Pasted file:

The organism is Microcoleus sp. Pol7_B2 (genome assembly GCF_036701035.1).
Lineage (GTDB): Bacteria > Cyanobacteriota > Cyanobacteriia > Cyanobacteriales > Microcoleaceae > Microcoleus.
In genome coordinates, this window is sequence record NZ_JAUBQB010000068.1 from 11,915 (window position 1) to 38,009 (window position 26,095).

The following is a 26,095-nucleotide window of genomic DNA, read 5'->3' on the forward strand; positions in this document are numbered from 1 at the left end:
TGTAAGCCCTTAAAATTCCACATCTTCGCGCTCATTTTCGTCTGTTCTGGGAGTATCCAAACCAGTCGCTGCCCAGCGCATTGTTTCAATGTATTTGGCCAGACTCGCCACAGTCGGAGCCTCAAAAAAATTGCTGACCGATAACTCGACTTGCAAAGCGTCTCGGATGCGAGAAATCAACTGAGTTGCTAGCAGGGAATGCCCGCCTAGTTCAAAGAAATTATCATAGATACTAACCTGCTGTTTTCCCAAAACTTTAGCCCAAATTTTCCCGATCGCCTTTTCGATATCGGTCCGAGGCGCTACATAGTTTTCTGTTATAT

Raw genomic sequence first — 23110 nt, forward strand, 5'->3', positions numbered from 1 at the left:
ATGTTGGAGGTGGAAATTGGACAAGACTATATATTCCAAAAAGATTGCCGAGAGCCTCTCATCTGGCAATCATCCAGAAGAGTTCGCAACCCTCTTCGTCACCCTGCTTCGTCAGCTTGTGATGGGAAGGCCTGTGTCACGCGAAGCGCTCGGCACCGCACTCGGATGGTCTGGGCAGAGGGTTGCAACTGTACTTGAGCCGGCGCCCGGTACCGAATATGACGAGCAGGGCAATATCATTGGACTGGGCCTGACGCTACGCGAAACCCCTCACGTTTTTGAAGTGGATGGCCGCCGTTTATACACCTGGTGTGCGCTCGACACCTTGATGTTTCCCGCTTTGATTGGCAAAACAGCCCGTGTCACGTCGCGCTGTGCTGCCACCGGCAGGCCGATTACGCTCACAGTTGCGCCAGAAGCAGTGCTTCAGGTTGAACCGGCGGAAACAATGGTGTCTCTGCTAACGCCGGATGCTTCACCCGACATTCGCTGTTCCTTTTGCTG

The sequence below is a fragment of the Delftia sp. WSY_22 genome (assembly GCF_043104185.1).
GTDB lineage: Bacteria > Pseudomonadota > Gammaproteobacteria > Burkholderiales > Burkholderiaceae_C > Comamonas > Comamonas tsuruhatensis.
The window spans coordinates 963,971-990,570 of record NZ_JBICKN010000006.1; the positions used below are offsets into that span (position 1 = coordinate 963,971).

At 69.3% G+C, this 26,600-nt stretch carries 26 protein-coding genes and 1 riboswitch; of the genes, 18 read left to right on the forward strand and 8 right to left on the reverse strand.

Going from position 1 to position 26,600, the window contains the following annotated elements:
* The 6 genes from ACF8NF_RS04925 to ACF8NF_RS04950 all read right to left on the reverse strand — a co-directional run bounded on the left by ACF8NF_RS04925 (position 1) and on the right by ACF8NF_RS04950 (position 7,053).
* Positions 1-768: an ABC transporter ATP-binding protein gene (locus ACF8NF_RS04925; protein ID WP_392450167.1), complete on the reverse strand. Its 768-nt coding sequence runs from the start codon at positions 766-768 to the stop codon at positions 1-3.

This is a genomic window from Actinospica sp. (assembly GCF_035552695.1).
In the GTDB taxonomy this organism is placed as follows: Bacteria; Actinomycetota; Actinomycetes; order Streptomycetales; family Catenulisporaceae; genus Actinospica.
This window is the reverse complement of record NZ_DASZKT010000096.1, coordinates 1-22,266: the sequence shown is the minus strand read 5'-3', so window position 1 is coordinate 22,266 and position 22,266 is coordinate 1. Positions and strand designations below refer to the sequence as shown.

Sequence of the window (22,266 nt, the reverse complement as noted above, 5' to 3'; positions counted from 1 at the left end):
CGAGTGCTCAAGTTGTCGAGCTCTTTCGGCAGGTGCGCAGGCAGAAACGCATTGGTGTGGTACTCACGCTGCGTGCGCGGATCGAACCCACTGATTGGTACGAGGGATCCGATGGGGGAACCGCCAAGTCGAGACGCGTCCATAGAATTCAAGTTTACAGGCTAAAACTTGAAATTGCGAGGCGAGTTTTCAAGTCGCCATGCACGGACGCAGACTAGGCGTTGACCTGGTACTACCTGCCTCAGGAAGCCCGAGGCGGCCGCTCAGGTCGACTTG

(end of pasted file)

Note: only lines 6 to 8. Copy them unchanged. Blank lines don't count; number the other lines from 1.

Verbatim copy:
Raw genomic sequence first — 23110 nt, forward strand, 5'->3', positions numbered from 1 at the left:
ATGTTGGAGGTGGAAATTGGACAAGACTATATATTCCAAAAAGATTGCCGAGAGCCTCTCATCTGGCAATCATCCAGAAGAGTTCGCAACCCTCTTCGTCACCCTGCTTCGTCAGCTTGTGATGGGAAGGCCTGTGTCACGCGAAGCGCTCGGCACCGCACTCGGATGGTCTGGGCAGAGGGTTGCAACTGTACTTGAGCCGGCGCCCGGTACCGAATATGACGAGCAGGGCAATATCATTGGACTGGGCCTGACGCTACGCGAAACCCCTCACGTTTTTGAAGTGGATGGCCGCCGTTTATACACCTGGTGTGCGCTCGACACCTTGATGTTTCCCGCTTTGATTGGCAAAACAGCCCGTGTCACGTCGCGCTGTGCTGCCACCGGCAGGCCGATTACGCTCACAGTTGCGCCAGAAGCAGTGCTTCAGGTTGAACCGGCGGAAACAATGGTGTCTCTGCTAACGCCGGATGCTTCACCCGACATTCGCTGTTCCTTTTGCTG

The sequence below is a fragment of the Delftia sp. WSY_22 genome (assembly GCF_043104185.1).